Rhamphorhynchus as it appeared in Walking with Dinosaurs

Rhamphorhynchus is an iconic coastal pterosaur that lived in Late Jurassic Europe. It is a common find in Germany, especially in the fantastic lithographic limestone quarries of the Solnhofen deposits, which were once saline lagoons, sheltered behind the coral reefs and the azure beauty of the Late Jurassic Tethys Sea covering much of Europe.

Anoxic/fatally low oxygen layers in the water that formed death traps, suffocated passing marine life and and preserved them and anything else that sank into them (including already dead animals) in the most exquisite manner. Exquisite Rhamphorhynchus fossil specimens are among them.

They ranged from 3-5 1/2 feet in wingspan; large for the long tailed Rhamphorhynchoids, but small compared with the much later giants of the Pterodactyloid Pterosaurs (the short tailed forms) of the Cretaceous Period, which in the case of Quetzalcoatlus, could grow beyond 40 feet in wingspan.

Walking With DinosaursEdit

These creatures are seen in Cruel Sea, where they catch fish similar to Skimmer birds today. Their teeth were very well adapted for catching slippery fish - though swallowing their catch whole was a different matter. They are the quintessential marine island coastal Pterosaur of the Late Jurassic.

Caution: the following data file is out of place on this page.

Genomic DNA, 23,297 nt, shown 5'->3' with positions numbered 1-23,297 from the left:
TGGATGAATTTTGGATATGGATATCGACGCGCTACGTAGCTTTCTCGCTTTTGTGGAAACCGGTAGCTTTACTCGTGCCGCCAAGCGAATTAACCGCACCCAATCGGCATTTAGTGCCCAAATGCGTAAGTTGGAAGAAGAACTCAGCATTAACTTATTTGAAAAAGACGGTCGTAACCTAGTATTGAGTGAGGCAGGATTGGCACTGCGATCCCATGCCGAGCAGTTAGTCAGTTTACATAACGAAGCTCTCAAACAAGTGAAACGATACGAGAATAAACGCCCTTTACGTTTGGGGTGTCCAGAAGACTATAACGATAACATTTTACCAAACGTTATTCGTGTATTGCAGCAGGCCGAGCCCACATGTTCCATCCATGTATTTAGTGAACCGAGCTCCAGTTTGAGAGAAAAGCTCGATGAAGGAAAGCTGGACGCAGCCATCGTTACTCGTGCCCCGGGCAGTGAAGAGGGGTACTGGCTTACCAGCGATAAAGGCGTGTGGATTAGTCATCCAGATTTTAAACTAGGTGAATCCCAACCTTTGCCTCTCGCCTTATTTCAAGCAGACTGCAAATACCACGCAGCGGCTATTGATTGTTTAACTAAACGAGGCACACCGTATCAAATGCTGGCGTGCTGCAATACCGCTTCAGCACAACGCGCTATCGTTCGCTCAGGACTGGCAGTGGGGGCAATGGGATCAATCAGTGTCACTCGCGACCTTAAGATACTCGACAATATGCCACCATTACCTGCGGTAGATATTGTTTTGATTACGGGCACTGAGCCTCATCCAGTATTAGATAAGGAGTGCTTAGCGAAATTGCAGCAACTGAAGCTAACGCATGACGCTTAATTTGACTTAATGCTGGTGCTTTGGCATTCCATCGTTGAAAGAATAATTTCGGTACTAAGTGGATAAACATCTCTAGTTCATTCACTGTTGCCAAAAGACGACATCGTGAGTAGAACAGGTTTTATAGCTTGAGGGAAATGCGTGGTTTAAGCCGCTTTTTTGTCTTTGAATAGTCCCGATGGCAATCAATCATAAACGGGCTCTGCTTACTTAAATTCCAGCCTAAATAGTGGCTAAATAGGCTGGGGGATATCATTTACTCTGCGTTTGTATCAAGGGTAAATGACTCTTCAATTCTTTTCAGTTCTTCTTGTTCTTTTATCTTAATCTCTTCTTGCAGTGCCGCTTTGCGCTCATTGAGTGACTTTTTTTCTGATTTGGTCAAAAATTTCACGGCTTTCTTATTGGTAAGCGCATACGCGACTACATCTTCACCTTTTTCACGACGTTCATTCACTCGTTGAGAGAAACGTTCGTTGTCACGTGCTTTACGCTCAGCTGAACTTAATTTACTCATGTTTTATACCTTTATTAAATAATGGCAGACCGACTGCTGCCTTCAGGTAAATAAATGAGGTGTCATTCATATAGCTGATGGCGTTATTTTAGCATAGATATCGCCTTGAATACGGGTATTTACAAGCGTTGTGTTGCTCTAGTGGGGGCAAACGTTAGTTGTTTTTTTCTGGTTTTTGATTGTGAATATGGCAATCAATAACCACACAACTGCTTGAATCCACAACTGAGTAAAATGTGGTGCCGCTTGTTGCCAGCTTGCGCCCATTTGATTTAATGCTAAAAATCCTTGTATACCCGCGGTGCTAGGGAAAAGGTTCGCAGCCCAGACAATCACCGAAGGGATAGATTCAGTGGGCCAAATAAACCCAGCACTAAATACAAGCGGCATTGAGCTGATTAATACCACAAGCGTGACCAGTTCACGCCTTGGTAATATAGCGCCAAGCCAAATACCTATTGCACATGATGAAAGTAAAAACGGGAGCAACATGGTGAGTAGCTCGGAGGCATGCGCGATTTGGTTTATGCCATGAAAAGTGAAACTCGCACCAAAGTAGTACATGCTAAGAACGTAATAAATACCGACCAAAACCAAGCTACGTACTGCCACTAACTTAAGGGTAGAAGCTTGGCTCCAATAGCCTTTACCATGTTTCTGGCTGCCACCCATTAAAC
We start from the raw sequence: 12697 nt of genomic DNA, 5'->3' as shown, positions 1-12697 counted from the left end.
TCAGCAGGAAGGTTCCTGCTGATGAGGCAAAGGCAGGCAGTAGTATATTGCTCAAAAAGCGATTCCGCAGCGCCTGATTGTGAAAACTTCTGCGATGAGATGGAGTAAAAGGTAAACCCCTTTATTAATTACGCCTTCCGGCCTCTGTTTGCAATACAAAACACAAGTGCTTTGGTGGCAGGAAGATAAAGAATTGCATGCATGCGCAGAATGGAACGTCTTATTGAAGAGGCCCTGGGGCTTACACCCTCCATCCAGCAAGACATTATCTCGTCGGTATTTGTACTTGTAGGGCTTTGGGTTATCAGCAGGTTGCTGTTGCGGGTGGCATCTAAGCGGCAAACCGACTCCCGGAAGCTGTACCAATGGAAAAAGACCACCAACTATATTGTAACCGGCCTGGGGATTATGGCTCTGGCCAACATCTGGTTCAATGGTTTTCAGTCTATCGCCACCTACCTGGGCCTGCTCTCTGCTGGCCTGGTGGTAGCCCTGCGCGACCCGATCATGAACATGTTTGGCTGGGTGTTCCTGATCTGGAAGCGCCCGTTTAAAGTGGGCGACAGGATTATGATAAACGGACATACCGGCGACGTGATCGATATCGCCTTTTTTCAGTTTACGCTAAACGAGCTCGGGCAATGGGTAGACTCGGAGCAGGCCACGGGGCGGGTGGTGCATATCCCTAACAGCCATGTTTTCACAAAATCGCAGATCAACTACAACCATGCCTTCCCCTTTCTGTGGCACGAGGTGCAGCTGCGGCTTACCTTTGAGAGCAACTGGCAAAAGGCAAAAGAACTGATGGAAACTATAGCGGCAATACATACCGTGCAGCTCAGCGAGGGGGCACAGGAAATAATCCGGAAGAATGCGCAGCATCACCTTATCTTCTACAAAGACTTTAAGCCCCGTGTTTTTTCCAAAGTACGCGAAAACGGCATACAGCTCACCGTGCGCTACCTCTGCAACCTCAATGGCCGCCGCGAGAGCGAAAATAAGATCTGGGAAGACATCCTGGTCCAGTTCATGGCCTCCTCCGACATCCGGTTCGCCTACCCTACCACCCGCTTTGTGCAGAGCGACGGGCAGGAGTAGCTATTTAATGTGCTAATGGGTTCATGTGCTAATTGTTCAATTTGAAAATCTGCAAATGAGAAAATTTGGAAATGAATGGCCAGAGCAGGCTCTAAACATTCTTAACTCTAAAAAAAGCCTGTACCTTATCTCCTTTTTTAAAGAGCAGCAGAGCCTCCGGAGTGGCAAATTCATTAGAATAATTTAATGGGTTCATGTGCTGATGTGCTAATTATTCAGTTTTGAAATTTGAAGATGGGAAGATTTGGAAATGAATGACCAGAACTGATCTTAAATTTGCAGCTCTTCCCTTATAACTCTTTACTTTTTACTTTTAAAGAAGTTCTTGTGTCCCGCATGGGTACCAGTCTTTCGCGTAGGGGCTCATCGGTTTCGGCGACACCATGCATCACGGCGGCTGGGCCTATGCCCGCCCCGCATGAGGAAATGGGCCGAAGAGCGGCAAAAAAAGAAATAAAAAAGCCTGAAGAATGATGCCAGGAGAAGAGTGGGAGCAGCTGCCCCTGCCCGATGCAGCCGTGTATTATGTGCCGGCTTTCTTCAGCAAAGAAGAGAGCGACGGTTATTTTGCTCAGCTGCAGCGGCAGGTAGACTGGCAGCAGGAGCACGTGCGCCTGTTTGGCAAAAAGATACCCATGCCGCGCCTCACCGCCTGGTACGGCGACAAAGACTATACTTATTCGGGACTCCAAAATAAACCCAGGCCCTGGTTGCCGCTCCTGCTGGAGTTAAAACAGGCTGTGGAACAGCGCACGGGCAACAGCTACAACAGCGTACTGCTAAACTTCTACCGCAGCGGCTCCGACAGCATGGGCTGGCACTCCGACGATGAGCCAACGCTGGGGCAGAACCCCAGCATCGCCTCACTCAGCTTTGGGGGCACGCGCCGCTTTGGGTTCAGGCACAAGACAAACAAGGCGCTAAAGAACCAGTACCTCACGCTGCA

Young Rhamphorhynchus are shown to hunt for bark beetles in the trees of the forests on one of the islands - something which it is expressed their beaks are not really evolved to do (they are young and testing every possible prey source, similar in a way to how the baby Ophthalmosaurus attempt to eat Ammonites) In spite of this, at least one is shown to have success in extracting the insects.

After the Horseshoe Crabs lay their eggs, there is a feeding frenzy on one of the beaches, with hundreds of Rhamphorhynchus using their beaks yet again in a way that is coincidentally useful in hunting for food that technically their kind was not originally evolved for (fish hunting only) After a short while, they get attacked by a Eustreptospondylus, and some of them get eaten, but most escape. Several are killed by the hurricane that also beaches a male Liopleurodon.


Rhamphorhynchus can very briefly seen flying overhead in the Second Most Dangerous Sea in Sea Monsters.